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Why it’s tempting to feel sorry for Huawei

By Tom Cheshire, Asia correspondent

Huawei has achieved quite the feat: in the space of a year, it's gone from a little known company in the US to a "national emergency".

US President Donald Trump didn't name the Chinese telecoms business in his executive order.

At this stage, he doesn't have to: Huawei's notoriety in the current administration means we all know who he's talking about.

The order effectively bans Huawei from the US market. That's less of a big deal than you might suppose.

First off, Huawei has already been banned from federal networks. And it doesn't have much of a presence stateside.

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Its huge revenues – $107bn (£83bn) in 2018 – overwhelmingly come from China and the rest of the world.

However, another statement is more worrying for the company.

More from Huawei

US has 'called it wrong' on ban says Huawei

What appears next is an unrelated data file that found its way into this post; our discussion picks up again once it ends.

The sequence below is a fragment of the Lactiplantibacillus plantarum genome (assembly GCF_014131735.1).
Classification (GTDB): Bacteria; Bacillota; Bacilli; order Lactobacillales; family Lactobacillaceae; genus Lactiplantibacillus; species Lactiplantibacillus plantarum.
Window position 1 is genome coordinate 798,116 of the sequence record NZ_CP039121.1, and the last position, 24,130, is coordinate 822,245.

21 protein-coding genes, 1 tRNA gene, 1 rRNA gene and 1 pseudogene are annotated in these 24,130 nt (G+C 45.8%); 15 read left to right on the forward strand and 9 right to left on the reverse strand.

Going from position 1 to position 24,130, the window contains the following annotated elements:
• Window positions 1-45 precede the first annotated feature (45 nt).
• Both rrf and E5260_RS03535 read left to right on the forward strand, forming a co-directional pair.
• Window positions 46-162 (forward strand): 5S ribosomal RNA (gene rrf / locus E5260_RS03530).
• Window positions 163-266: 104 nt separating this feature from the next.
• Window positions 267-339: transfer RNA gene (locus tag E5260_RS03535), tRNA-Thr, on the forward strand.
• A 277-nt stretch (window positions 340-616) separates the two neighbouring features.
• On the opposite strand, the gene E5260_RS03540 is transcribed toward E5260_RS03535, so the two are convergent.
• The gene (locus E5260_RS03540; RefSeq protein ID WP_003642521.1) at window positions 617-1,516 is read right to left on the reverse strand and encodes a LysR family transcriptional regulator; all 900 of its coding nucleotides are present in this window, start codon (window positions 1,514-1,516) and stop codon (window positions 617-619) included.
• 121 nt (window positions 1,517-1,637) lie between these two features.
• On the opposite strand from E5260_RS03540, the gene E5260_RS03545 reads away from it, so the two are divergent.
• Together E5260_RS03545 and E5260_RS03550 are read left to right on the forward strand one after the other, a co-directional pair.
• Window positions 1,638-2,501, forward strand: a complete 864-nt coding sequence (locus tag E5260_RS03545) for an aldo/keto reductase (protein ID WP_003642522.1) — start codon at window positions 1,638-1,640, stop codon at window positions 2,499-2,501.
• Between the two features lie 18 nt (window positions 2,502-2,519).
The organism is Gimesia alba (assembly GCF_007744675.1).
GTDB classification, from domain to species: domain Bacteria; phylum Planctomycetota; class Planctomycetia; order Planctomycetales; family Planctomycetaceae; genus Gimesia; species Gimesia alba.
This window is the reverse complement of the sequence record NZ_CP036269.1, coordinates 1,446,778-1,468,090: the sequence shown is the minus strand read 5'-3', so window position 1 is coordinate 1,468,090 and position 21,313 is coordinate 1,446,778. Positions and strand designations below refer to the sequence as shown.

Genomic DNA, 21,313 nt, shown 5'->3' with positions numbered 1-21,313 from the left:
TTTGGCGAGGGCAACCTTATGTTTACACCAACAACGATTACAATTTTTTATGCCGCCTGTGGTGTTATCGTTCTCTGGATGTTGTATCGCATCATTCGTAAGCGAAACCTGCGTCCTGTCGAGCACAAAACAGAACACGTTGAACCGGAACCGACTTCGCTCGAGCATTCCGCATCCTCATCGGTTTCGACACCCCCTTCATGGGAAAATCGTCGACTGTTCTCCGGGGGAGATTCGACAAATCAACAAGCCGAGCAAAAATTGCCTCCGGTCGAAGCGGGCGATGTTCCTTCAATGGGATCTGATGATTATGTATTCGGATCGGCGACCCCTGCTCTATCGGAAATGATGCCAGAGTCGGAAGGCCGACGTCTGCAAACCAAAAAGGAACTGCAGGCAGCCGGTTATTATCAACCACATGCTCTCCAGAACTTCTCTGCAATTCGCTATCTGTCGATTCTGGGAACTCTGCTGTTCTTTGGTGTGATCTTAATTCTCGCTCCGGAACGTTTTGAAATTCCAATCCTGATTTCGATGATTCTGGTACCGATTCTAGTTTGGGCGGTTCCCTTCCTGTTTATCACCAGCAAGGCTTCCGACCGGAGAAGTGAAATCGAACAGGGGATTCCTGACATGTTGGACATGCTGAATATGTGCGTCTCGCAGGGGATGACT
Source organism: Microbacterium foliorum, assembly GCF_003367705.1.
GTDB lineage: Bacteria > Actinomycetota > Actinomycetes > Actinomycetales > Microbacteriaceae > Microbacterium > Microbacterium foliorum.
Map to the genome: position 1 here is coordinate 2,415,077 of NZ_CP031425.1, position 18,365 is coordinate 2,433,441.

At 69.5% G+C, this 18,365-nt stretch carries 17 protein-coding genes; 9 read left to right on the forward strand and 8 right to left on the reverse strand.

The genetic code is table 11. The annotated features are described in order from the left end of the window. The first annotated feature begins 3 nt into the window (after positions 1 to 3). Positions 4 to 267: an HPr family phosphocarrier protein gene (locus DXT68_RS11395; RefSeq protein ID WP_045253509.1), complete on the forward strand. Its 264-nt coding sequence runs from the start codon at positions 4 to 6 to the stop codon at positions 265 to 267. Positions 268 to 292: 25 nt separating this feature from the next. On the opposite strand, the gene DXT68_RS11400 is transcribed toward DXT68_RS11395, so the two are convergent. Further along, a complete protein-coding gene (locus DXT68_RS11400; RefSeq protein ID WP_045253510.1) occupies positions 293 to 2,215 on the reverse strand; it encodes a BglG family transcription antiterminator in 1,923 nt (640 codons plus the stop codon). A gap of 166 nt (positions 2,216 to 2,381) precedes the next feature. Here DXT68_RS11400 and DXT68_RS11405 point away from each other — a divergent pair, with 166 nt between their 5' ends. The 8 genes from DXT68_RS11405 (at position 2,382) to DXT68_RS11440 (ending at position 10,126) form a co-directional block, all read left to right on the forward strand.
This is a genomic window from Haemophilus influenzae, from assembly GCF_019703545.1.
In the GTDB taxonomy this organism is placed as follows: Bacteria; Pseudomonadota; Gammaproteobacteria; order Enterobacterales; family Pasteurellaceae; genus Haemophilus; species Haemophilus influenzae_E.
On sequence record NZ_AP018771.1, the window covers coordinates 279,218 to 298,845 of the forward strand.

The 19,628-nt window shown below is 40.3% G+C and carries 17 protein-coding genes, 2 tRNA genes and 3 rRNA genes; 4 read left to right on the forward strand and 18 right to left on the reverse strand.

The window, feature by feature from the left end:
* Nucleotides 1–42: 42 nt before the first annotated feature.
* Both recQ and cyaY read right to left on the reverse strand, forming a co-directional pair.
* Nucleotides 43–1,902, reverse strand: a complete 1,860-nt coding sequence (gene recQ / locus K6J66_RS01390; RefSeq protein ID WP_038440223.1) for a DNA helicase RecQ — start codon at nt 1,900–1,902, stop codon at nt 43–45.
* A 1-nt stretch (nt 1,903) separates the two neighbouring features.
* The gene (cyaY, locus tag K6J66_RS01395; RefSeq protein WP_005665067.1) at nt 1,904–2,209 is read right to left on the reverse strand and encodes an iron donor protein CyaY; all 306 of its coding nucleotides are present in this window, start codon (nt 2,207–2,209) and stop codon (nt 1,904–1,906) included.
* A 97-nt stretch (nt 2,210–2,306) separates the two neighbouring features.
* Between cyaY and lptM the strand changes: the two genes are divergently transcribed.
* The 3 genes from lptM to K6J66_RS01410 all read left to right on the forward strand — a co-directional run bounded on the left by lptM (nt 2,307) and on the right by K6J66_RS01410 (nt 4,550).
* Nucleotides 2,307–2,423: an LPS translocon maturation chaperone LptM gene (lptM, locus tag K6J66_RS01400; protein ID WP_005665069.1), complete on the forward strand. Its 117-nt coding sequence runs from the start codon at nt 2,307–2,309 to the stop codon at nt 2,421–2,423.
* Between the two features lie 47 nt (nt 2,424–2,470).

The US Commerce Department added Huawei to its "entity" list. This means that American companies cannot sell technology to Huawei without a special licence.

For all its undoubted and home grown prowess in 5G networks, Huawei still relies on American technology, from chips to software.

The US applied a similar order to ZTE, another Chinese telecoms business and it was a hammer blow.

Chinese President Xi Jinping asked Mr Trump to remove the order as part of trade negotiations. Mr Trump said he did so as a favour to Mr Xi, keeping the company alive.

The electronic display on a Huawei mobile wifi device, in London. PRESS ASSOCIATION Photo. Picture date: Thursday April 25, 2019. Photo credit should read: Yui Mok/PA Wire
Huawei 'to go extra mile' to reassure world on 5G spying

Huawei is better placed than its compatriot company but will still be put under pressure.

That sort of favour is unlikely this time.Read More – Source

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